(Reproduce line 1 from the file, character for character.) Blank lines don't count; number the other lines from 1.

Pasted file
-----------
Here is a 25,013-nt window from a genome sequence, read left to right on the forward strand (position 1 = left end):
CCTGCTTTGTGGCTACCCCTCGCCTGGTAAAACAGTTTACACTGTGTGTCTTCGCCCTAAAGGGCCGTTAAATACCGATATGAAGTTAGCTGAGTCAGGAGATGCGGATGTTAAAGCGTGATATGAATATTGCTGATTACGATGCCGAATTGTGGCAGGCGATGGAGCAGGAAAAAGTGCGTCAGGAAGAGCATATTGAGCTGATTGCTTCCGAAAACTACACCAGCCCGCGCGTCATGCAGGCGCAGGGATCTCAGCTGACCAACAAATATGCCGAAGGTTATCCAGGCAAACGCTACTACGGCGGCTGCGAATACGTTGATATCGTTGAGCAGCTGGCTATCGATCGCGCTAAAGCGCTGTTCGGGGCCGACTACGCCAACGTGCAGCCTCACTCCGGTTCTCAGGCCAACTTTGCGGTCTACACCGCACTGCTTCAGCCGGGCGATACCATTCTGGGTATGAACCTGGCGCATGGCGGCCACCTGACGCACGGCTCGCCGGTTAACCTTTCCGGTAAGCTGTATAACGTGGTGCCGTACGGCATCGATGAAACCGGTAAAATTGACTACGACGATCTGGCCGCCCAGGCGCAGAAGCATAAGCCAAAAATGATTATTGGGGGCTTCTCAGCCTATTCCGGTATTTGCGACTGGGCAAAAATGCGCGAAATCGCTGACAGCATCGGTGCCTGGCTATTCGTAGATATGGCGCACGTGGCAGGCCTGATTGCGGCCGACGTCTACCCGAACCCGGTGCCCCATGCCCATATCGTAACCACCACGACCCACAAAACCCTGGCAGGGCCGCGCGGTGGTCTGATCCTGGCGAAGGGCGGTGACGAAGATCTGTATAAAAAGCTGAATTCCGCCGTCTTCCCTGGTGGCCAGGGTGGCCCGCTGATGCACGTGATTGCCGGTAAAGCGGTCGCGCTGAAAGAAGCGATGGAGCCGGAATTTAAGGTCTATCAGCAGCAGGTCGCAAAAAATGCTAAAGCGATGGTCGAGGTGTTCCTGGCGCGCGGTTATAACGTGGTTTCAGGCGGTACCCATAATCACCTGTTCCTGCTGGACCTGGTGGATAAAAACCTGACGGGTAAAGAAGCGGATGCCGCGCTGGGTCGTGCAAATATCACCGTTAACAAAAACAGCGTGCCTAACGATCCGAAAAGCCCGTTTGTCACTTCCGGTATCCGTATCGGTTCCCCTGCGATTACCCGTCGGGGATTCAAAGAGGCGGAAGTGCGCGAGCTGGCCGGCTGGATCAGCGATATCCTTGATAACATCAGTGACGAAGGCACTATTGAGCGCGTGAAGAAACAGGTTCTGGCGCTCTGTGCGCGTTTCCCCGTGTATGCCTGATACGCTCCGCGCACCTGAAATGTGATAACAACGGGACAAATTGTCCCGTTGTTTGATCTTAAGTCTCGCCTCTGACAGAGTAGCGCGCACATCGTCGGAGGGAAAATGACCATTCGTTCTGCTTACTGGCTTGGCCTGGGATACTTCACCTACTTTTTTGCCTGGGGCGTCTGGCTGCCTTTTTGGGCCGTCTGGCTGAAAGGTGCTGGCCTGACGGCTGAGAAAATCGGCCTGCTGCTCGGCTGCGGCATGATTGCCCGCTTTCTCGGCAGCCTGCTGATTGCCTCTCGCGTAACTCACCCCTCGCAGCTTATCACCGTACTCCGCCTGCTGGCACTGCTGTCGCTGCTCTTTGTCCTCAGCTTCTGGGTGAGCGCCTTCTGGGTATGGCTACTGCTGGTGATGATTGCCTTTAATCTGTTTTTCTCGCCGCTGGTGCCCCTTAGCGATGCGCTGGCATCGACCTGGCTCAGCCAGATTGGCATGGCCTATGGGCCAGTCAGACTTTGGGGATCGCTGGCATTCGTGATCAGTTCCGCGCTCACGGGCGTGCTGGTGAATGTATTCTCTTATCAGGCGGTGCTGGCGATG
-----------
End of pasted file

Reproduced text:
Here is a 25,013-nt window from a genome sequence, read left to right on the forward strand (position 1 = left end):